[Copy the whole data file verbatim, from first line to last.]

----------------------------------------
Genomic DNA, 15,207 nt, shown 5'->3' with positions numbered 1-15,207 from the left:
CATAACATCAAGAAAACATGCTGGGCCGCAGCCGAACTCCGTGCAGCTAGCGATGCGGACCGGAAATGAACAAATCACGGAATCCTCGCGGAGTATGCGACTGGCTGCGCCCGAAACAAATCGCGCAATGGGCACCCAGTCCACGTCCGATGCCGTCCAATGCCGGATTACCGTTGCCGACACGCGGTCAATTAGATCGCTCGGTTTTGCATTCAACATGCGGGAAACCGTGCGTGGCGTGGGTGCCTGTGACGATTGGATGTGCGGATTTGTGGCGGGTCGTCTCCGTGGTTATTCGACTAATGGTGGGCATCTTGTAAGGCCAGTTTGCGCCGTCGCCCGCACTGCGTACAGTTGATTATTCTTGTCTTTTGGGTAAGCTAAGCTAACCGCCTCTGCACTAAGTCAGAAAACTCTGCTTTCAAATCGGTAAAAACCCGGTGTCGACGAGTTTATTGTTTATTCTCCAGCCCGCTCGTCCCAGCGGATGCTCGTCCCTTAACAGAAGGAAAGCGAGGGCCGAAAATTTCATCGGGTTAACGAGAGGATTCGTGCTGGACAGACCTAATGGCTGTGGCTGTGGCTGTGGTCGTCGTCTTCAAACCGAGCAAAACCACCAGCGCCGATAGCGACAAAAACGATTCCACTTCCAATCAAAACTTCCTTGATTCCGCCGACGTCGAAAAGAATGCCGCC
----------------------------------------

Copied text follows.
Genomic DNA, 15,207 nt, shown 5'->3' with positions numbered 1-15,207 from the left:
CATAACATCAAGAAAACATGCTGGGCCGCAGCCGAACTCCGTGCAGCTAGCGATGCGGACCGGAAATGAACAAATCACGGAATCCTCGCGGAGTATGCGACTGGCTGCGCCCGAAACAAATCGCGCAATGGGCACCCAGTCCACGTCCGATGCCGTCCAATGCCGGATTACCGTTGCCGACACGCGGTCAATTAGATCGCTCGGTTTTGCATTCAACATGCGGGAAACCGTGCGTGGCGTGGGTGCCTGTGACGATTGGATGTGCGGATTTGTGGCGGGTCGTCTCCGTGGTTATTCGACTAATGGTGGGCATCTTGTAAGGCCAGTTTGCGCCGTCGCCCGCACTGCGTACAGTTGATTATTCTTGTCTTTTGGGTAAGCTAAGCTAACCGCCTCTGCACTAAGTCAGAAAACTCTGCTTTCAAATCGGTAAAAACCCGGTGTCGACGAGTTTATTGTTTATTCTCCAGCCCGCTCGTCCCAGCGGATGCTCGTCCCTTAACAGAAGGAAAGCGAGGGCCGAAAATTTCATCGGGTTAACGAGAGGATTCGTGCTGGACAGACCTAATGGCTGTGGCTGTGGCTGTGGTCGTCGTCTTCAAACCGAGCAAAACCACCAGCGCCGATAGCGACAAAAACGATTCCACTTCCAATCAAAACTTCCTTGATTCCGCCGACGTCGAAAAGAATGCCGCC